The bombing was not only an attempt at mass murder but a national lese majeste, an brazen act of political sacrilege that makes us shudder for its confidence and contempt…
I had just gotten home from the office when I saw the news flash, that the Batasang Pambansa, the seat of the Philippine House of Representatives, had been bombed. Those who’d like to know more may turn to the pertinent articles on Postcard Headlines and how now, brownpau? and follow the links therein; the former also reproduced an early analysis and reaction by Sun Star editor Anol Mongaya. It suffices to note here that at least 2 people were killed, including the presumptive target, Representative Wahab Akbar of Basilan–may God grant them His peace, and their families His consolation–, and several others injured; and that it is to their credit that the obviously shaken Congresspersons acted with aplomb in response to the attack.
First off, a caveat, in view of the fear expressed by some that the Philippines will become another Iraq: It’s impossible, at least for the moment. Our society’s fissures are too shallow, our people too un-ideologized, and our factions and minorities too small, for us to suffer the violence of present Baghdad, 1970’s Belfast, or 1930’s Barcelona. The patronage system, for all its faults, has kept the nation sleepily in thrall to a single political system, even as it mouths a single political ideology (a bit more on that here); and we do not have clashes of fundamental values that, for instance, characterized interwar Germany. For that, at least, we can be grateful.
That said, however, the gravity of the Batasan bombing–and the shock value for its perpetrators–are nevertheless very real; for this is the first time since the restoration of (relative) democracy in 1986, and perhaps in all Philippine history, that such an attack had been made at the very seat of a House of Congress. By contrast, the Plaza Miranda bombing, though it also targeted a group of prominent political figures, was done at a political rally held at Quiapo, the beating heart of Manila–a very public place with little security or political sanctity. But in Batasan? It’s like a bomb exploding at Capitol Hill, or at the Houses of Parliament–a terrorist act, a breach of public security, and an insult to the nation all at once.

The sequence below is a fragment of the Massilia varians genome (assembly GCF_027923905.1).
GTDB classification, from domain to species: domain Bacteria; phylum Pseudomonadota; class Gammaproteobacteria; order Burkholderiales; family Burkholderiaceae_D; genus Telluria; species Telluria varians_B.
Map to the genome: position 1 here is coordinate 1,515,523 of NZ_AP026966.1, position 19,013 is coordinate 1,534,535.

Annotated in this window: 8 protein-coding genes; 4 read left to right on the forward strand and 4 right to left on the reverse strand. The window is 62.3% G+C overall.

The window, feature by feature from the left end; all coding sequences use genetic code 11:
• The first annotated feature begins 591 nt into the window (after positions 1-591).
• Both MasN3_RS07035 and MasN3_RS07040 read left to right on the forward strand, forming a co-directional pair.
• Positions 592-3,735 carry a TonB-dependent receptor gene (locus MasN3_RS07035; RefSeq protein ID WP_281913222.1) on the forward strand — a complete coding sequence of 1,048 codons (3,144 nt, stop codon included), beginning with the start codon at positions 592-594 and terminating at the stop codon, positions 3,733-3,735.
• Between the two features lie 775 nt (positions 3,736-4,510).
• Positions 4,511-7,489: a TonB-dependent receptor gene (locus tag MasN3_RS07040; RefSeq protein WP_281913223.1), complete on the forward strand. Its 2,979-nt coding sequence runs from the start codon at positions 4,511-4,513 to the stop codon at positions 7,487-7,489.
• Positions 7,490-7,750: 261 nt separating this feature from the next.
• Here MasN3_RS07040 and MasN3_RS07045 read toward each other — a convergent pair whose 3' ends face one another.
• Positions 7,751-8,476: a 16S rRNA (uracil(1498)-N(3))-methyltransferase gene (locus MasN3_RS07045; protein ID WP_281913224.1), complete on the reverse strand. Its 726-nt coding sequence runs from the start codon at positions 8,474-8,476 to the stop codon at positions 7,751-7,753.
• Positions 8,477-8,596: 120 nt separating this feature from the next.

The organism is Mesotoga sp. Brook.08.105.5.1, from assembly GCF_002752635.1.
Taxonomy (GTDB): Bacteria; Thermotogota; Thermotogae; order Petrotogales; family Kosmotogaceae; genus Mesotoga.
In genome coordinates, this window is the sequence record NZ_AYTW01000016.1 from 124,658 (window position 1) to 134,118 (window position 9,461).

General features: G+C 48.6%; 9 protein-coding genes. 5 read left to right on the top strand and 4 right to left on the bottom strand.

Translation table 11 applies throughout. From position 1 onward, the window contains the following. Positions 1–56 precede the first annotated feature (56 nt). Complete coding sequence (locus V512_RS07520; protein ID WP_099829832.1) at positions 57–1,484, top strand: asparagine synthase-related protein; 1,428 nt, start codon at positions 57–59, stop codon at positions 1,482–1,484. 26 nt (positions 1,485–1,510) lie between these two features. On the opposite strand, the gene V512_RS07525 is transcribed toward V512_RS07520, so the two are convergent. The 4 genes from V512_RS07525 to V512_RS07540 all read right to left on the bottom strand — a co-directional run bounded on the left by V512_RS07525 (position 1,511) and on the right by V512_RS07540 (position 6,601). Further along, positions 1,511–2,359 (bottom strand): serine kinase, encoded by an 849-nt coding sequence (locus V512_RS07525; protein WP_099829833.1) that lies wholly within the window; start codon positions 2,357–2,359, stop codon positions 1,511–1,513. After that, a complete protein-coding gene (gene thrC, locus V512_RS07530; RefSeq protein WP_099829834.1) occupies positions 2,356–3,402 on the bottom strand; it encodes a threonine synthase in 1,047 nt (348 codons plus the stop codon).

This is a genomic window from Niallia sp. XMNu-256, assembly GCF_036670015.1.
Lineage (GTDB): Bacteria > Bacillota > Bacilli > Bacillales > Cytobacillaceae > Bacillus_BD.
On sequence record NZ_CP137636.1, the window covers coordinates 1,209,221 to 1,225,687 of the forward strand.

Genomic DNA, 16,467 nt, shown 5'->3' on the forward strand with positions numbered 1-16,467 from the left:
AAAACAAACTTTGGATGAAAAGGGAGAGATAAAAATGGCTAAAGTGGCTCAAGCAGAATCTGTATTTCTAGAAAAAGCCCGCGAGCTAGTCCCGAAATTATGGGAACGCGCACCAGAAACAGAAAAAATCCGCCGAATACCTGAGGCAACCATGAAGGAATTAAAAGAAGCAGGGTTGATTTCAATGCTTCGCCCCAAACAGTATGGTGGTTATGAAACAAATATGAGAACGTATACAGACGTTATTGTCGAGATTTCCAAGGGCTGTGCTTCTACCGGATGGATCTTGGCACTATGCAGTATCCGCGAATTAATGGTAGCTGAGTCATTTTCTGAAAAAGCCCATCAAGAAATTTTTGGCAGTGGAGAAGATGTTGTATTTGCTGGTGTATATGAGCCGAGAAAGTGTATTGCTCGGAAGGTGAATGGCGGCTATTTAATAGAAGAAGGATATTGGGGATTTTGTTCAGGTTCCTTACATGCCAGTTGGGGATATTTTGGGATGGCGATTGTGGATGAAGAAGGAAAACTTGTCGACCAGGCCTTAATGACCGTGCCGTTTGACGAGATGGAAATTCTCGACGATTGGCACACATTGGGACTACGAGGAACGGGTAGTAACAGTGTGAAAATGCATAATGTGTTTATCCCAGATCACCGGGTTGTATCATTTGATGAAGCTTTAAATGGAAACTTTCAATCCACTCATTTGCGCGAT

Beyond the questions of why and who are 3 very real concerns that arise from this act. First, how could they think to do it? For while the legislators are not deemed epitomes of integrity–and in recent years, in fact, the Lower House has seemed lower still, a very expensive rubber stamp fit for a Queen–, they are legislators nonetheless, anointed with the ill-used but still real dignity of representing the nation in its districts and sectors; and an attack on them remains, by constitutional fiction, an attack on us. The bombing was therefore not only an attempt at mass murder–or perhaps at simple murder with multiple collateral casualties–but a national lese majeste, an brazen act of political sacrilege that makes us shudder for its confidence and contempt.
This takes us to the 2nd concern: Who then is safe? If our legislators with their security force and phalanxes of bodyguards can be attacked at the very center of their power, then what of us–who, when we ride the trains and enter the malls, have only private guards to keep us unharmed, searching our bags for bombs they would hardly recognize, shielding us more from comfort than from danger? The Glorietta “gas explosion” was bad enough; and even as we continue our daily routines, we know that we’ve gone back to the second lowest step of Maslow’s hierarchy (if, that is, we ever left it, or ever ascended from the first). One can hardly blame the tourists and investors for staying away, for they have a choice. We have none, and must go as before, though perhaps adding a prayer for safety to our morning rituals.
The 3rd concern proceeds from the foregoing: What next? Was this but the first ledge of a descending cascade of violence, unleashed by maybe Maoists, Islamists, Arroyoists, or random thugs? Will our government seize on it as an excuse to formally impose martial law, which it has proven all-too-willing to do for the most intangible reasons? In this light, though the intentions behind the attack are still uncertain, and its economic and social results remain to be seen, the needed policy response is already clear: For the sake of the nation and its people, the violence must be halted now, and its real perpetrators must be identified and prosecuted as soon as possible–but the means used must not, through excess, threaten to destroy the very ideals they seek to protect. More anon, perhaps, when more facts come to light. Deus vobiscum.